Eurozone inflation rate dropped to 2.8% in December from 3% in November, meeting expectations but remaining higher than European Central Bank's 2% target
January 4, 2012
– Inflation in the 17 countries that use the euro eased moderately in December but still remains uncomfortably above the European Central Bank's target.
In a preliminary estimate, Eurostat, the EU's statistics office, reported Wednesday that inflation in the eurozone dropped to 2.8 percent in December from 3 percent the previous month. The decline was in line with expectations, so market reaction was muted.
Despite the decline, inflation in the eurozone remains higher than the European Central Bank's target of keeping price rises at just below 2 percent.
Above-target inflation has not prevented the European Central Bank, under new president Mario Draghi, from cutting interest rates over the past couple of months. The central bank has reduced its benchmark rate by a quarter percentage point on two occasions over the past couple of months, taking it to an all-time low of 1 percent.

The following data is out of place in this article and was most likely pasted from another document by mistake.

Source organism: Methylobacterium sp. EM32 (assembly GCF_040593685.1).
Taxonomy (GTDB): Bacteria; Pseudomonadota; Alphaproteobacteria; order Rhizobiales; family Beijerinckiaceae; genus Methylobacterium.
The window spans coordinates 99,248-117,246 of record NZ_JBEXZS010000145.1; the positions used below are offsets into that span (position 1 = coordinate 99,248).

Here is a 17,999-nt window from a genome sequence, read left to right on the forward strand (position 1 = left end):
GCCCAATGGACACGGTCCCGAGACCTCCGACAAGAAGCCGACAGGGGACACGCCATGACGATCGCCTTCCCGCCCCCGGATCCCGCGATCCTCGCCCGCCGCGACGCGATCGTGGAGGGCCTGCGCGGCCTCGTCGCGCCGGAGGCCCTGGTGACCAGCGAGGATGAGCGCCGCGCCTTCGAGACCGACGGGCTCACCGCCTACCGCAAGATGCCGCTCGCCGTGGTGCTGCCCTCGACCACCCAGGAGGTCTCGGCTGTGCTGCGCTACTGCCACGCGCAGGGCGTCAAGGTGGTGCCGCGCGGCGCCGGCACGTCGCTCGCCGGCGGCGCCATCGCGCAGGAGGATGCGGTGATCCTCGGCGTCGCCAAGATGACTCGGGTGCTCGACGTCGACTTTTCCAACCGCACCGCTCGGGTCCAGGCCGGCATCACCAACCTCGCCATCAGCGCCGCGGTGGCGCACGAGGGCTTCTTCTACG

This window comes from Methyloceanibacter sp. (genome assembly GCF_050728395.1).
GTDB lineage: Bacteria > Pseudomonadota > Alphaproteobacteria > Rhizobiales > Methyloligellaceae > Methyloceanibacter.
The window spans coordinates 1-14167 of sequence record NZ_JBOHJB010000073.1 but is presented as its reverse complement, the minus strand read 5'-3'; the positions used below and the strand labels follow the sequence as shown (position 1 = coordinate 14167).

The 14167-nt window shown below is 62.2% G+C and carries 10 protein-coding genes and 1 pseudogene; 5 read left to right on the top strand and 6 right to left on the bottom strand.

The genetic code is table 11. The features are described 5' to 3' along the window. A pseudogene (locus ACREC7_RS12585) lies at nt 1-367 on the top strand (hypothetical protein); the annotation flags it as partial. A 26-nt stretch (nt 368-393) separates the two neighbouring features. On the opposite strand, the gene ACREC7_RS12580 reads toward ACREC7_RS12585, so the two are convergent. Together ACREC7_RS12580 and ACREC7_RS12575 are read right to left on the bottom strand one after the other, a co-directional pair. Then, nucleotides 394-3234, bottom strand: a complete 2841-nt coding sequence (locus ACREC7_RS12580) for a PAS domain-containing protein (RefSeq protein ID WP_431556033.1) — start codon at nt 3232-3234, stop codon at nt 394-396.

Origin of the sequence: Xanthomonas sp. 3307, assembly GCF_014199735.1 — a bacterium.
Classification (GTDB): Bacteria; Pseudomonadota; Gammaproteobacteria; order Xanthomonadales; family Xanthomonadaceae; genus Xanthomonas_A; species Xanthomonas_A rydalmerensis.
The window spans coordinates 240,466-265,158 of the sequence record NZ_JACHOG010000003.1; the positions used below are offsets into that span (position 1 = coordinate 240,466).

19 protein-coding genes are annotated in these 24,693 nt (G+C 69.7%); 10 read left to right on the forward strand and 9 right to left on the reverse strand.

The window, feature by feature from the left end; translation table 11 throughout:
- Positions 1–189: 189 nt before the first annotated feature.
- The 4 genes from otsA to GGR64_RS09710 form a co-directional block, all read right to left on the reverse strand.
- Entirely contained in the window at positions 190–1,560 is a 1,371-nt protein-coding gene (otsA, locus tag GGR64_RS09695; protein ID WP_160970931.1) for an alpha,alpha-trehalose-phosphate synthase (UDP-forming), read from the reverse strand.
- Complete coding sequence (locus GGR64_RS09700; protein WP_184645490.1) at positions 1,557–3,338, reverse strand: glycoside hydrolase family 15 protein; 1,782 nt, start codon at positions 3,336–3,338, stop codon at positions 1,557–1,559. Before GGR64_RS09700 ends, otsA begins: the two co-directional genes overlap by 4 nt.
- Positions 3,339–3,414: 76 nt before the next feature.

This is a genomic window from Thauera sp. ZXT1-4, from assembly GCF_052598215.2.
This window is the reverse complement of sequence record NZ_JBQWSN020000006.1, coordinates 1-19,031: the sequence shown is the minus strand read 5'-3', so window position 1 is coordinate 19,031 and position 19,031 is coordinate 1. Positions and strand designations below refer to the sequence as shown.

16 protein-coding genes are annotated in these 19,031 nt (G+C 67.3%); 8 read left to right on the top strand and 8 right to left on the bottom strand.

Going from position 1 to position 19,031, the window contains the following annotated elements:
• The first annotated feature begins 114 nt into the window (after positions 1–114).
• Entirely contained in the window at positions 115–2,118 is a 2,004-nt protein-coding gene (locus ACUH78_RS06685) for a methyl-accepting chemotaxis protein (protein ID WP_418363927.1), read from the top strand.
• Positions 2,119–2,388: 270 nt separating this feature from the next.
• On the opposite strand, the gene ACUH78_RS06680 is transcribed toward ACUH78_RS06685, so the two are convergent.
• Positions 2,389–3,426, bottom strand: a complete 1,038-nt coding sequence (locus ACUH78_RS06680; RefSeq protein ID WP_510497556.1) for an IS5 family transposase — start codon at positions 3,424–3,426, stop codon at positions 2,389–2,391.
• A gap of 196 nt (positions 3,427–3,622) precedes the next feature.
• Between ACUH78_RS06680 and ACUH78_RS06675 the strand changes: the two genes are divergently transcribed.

The ECB has warned that risks to Europe's economy have mushroomed over the past few months, as the debt crisis that has so far seen three relatively small countries bailed out is threatening to spread to larger economies such as Italy and Spain.
The eurozone is expected to fall back into recession this year and that is likely to keep a lid on prices rises over the coming months.
James Ashley, an analyst at RBC Capital Markets, thinks inflation in the eurozone will fall below 2 percent by April on the back of lower energy price inflation and the weakening of the eurozone economy. As a result, he reckons the European Central Bank has room to cut rates further to a new record low of 0.5 percent in the first half of the year.
The slowdown in Europe was evident in a survey Wednesday suggesting that growth in Germany, Europe's largest economy, is poised to slow down sharply this year. The DIW economic think tank said it is lowering its 2012 growth estimate for Europe's largest economy to 0.6 percent and that it would likely slide briefly into recession before recovering by midyear.
DIW had previously forecast 1 percent growth for Germany in 2012 but says ongoing problems in other European Union will likely hurt German exports.
Other German economic think tanks are forecasting 2012 growth between 0.4 percent and 0.8 percent. The government's independent economic advisers are predicting 0.9 percent growth.
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